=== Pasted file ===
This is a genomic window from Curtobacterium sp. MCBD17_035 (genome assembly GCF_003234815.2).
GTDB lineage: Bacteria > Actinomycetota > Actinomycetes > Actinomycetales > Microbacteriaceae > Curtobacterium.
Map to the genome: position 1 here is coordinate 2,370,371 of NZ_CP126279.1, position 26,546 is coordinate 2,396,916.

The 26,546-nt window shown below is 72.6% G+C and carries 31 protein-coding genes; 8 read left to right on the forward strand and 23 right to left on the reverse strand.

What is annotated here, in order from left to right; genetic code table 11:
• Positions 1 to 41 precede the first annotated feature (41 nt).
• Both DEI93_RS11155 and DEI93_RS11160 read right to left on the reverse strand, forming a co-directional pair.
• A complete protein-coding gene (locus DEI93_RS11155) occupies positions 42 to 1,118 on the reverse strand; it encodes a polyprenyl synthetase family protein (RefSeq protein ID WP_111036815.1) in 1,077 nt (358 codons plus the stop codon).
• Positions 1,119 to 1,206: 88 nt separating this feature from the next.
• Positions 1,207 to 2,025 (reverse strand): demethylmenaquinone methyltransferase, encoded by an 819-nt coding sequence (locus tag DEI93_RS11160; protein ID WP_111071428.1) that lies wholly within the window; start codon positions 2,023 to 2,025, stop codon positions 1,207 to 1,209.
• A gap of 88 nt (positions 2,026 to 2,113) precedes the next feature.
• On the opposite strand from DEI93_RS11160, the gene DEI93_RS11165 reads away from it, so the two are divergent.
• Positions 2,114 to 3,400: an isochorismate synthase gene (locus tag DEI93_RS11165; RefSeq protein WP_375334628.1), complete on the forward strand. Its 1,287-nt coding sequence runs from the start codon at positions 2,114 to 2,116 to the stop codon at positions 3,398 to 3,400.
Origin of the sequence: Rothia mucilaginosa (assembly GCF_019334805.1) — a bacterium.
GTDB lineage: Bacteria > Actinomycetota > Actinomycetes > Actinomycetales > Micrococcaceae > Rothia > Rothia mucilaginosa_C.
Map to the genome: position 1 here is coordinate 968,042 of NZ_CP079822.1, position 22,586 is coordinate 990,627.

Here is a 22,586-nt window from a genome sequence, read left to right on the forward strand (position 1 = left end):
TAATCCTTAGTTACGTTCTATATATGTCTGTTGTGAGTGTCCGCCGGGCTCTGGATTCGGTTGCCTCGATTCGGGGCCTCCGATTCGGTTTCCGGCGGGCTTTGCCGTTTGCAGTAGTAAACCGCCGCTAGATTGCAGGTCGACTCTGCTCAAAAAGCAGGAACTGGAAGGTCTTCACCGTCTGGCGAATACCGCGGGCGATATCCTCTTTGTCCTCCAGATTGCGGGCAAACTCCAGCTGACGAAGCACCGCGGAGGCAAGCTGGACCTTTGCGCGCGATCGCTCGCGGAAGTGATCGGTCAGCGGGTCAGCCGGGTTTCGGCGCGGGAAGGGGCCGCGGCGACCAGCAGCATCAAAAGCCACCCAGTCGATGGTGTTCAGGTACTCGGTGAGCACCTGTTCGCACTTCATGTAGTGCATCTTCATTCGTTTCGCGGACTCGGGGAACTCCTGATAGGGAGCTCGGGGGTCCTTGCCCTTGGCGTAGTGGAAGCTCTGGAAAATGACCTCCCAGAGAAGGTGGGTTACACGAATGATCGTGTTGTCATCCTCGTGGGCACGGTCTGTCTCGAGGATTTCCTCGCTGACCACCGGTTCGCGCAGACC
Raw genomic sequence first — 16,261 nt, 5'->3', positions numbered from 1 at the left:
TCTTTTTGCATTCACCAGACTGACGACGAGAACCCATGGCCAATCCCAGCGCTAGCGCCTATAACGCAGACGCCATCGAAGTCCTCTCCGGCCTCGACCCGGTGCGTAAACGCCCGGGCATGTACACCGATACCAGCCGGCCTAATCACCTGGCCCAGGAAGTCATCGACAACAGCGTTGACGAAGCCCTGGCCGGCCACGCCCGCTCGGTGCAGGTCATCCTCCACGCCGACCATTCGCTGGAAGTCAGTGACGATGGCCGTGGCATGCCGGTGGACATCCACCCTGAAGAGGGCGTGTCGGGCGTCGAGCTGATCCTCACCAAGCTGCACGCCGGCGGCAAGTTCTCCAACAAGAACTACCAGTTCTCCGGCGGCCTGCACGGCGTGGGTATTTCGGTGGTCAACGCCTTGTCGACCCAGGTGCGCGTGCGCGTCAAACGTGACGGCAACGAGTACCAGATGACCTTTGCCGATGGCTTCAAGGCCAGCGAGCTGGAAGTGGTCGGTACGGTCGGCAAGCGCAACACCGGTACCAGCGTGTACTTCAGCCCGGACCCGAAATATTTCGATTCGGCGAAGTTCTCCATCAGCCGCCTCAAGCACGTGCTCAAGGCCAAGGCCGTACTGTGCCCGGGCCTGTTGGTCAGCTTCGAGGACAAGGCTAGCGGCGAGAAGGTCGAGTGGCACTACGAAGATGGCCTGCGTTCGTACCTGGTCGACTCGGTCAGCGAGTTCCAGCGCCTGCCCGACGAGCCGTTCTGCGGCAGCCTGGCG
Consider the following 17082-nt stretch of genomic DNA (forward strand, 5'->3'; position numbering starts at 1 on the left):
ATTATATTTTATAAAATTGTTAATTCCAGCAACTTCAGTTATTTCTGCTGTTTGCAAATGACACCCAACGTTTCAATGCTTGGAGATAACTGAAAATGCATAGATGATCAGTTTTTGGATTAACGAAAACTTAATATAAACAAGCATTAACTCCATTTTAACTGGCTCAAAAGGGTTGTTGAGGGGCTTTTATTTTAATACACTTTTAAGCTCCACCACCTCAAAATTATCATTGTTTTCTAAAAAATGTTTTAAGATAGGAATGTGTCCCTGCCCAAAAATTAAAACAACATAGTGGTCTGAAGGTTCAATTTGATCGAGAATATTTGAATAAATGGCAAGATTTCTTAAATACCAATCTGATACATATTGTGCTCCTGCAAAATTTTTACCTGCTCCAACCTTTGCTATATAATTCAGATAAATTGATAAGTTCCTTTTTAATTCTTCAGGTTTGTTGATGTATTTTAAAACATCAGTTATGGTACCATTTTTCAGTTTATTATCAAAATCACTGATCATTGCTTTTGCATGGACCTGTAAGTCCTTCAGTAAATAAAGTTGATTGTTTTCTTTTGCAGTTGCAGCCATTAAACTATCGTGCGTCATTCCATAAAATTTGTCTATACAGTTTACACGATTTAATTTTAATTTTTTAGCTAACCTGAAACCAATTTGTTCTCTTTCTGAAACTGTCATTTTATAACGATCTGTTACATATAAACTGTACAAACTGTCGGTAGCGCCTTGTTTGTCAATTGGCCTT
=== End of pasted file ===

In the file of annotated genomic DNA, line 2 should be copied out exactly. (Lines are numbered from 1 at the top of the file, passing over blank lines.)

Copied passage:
GTDB lineage: Bacteria > Actinomycetota > Actinomycetes > Actinomycetales > Microbacteriaceae > Curtobacterium.